By: George Simpson

In 2020, the CMT Research Foundation had funded renowned nerve disease expert, Dr. Rudolf Martini of University Hospital Würzburg (Germany), to investigate whether inhibiting inflammation in the peripheral nerves could reduce symptoms and improve outcomes for patients with CMT1B. This project was sunset in early 2022 because initial results indicated that the model mice were not suitable for the project and no other model mice existed for this subtype and mutation. In the intervening time, the researchers studied later time points in the animals and discovered that they are in fact suitable for the project, they just need to be studied at 18 months of age instead of 12 months of age. This led to two findings: 1) the animals do indeed develop an axonal phenotype, which becomes apparent at 18 months of age, and 2) this is true even in hemizygotes. Furthermore, similar work by others has now been published and the results are in line with the findings from the Martini lab. This greatly increases the confidence that the animal model is a faithful model of T124M CMT1B and that the experiments will provide valid data.  As a result, the CMTRF has provide additional funding for Dr. Martini to continue his work.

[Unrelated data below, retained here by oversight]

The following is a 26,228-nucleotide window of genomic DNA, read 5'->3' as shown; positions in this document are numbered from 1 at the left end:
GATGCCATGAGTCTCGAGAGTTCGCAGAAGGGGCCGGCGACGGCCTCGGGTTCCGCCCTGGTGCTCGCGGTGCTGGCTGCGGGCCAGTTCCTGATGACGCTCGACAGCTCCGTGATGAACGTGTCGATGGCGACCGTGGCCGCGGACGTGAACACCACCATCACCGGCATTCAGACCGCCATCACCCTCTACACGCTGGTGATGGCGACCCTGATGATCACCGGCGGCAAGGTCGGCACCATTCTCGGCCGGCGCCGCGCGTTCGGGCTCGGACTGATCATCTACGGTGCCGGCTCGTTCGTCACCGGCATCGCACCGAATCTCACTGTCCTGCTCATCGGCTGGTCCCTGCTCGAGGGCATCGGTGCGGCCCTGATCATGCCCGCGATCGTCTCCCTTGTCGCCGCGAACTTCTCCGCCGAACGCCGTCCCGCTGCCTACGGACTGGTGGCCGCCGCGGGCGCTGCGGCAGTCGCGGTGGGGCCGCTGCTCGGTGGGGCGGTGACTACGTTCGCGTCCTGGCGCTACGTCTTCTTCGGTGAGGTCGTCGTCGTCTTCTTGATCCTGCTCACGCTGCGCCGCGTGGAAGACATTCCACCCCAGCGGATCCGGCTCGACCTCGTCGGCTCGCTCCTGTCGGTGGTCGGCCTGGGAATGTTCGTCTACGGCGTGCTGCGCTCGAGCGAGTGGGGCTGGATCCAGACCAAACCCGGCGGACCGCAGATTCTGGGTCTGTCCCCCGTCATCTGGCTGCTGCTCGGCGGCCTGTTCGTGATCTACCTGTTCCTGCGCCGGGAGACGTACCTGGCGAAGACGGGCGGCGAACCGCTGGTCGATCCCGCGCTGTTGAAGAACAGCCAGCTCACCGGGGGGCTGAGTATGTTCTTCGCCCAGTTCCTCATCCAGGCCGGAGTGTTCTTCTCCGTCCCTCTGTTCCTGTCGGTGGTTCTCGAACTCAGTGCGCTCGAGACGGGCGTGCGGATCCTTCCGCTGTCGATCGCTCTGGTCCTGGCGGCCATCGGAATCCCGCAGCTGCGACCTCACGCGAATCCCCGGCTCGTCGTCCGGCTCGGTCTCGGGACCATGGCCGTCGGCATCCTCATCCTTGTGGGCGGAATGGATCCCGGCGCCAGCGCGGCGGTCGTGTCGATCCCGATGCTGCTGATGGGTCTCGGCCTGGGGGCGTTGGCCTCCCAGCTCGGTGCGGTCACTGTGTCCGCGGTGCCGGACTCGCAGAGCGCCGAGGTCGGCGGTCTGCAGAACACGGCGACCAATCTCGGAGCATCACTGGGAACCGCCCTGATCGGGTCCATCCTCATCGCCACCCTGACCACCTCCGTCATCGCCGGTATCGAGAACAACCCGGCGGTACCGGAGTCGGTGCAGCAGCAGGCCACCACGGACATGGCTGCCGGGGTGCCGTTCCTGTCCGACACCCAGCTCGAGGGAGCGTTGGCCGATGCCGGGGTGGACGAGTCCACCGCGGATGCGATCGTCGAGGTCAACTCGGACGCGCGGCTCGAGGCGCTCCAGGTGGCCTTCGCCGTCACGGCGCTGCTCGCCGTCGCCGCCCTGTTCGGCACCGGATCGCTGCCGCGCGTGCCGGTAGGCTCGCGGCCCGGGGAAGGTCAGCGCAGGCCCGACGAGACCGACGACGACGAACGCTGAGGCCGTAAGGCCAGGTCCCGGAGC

Read about this project here.